Puerto Rico

Ex-FEMA, Energy Company Officials Plead Guilty in Post-Hurricane Case in Puerto Rico

They admitted accepting and offering gratuities, lesser charges than conspiracy to commit bribery and fraud, which they were indicted on in 2019

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A former FEMA official and a former president of an Oklahoma-based energy company pleaded guilty in a fraud and bribery case stemming from the repair of Puerto Rico's decimated electrical grid after Hurricane Maria in 2017.

Ahsha Tribble, who was a FEMA deputy regional administrator, and Donald Ellison, the former president of Cobra Acquisitions, each pleaded guilty Wednesday to one charge of accepting and offering gratuities in violation of a federal law prohibiting public officials from giving or receiving certain gifts of value that inure them to personal benefits.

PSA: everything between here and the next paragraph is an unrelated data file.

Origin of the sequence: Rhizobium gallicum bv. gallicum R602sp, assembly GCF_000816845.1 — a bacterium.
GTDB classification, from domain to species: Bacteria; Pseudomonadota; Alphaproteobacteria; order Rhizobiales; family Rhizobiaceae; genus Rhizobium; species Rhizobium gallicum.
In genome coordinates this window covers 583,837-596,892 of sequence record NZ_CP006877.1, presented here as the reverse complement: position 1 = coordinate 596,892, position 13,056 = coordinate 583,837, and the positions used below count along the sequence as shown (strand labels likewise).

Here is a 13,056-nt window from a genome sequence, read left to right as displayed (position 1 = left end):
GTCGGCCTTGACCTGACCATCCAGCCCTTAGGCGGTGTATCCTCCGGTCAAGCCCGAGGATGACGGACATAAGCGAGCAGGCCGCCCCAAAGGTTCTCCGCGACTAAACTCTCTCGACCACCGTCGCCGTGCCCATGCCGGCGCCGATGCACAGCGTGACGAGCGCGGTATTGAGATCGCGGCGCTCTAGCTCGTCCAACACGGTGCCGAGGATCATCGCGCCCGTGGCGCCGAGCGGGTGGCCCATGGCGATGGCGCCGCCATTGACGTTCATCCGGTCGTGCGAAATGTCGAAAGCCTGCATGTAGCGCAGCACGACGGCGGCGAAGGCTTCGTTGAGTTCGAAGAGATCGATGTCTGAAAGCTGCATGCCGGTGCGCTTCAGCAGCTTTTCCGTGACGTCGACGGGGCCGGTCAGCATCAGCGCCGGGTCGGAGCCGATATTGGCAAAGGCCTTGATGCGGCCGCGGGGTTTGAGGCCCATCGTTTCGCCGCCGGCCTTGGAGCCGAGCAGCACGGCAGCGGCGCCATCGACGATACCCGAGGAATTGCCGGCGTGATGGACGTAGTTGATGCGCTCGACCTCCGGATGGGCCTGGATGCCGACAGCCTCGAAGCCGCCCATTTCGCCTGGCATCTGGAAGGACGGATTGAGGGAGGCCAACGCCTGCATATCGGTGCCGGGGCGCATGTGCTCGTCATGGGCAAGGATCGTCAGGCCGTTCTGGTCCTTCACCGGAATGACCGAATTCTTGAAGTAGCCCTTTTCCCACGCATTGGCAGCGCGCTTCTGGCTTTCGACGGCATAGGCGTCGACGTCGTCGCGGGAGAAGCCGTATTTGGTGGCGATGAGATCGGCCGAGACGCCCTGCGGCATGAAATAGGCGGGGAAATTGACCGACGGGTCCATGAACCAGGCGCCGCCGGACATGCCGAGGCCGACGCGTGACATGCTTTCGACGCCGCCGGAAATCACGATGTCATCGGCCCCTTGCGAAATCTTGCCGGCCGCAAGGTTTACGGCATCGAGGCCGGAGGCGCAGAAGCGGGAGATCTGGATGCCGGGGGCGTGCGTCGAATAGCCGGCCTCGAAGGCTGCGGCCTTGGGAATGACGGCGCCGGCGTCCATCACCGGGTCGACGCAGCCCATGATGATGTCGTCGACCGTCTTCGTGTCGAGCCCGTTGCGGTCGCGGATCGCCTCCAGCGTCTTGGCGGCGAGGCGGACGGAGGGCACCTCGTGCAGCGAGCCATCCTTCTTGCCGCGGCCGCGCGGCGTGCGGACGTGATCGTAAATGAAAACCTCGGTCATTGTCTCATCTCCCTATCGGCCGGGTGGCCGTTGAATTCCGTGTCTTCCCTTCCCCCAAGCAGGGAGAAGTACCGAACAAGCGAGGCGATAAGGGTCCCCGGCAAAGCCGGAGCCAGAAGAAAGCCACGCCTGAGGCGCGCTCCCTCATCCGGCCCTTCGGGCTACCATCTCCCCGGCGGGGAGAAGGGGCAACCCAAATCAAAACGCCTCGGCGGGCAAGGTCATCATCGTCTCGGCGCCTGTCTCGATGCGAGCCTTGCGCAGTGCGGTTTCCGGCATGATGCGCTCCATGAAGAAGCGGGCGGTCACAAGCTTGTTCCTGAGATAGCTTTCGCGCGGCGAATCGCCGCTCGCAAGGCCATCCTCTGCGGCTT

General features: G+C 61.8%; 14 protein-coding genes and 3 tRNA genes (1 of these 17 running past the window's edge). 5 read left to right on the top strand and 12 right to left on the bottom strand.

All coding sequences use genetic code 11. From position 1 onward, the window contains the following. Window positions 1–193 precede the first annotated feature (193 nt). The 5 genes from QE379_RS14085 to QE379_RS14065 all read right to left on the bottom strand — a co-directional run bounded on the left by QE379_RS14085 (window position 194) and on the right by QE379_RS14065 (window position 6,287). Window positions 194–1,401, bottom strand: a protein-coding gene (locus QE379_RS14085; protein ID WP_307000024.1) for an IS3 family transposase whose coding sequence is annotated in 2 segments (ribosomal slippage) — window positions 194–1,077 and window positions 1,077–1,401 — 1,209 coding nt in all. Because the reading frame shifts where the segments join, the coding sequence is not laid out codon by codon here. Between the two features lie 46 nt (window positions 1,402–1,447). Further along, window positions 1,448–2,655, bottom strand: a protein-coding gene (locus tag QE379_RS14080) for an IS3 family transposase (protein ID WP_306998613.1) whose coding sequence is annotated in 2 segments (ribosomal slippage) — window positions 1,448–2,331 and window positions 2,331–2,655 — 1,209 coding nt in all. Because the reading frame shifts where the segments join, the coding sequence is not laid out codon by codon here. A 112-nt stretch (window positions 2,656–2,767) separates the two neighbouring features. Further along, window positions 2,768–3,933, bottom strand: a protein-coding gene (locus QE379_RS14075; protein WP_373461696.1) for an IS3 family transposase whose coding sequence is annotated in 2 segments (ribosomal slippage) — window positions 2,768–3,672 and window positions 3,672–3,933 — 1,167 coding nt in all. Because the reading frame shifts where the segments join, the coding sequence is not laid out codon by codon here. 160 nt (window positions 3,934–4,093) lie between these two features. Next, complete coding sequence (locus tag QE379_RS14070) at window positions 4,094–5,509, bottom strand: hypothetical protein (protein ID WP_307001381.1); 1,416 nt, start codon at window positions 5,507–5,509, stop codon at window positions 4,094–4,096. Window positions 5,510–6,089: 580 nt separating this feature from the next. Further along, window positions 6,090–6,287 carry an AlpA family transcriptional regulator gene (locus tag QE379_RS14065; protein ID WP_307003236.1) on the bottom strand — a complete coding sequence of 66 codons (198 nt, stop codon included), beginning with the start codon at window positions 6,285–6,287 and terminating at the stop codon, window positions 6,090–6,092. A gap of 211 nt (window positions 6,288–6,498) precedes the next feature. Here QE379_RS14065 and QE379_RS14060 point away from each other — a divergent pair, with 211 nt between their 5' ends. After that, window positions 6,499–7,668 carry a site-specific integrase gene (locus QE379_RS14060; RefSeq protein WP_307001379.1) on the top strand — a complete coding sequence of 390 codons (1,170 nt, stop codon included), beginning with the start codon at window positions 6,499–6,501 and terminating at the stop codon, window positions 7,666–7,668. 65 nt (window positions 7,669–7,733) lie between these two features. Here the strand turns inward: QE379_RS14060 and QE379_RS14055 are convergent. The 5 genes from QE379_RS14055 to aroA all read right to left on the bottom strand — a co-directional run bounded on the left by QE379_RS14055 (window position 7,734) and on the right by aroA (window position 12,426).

This is the only federal case so far related to the U.S. government’s efforts to restore Puerto Rico’s electric power grid after Hurricane Maria. The grid’s destruction caused the world’s second-longest blackout, leaving many Puerto Ricans without power for more than a year.

Exchanging gratuities can result in a maximum two-year jail sentence, according to Department of Justice archives. But Tribble and Ellison may face about six months if a judge approves their latest plea agreements.

Read the full story at NBCNews.com

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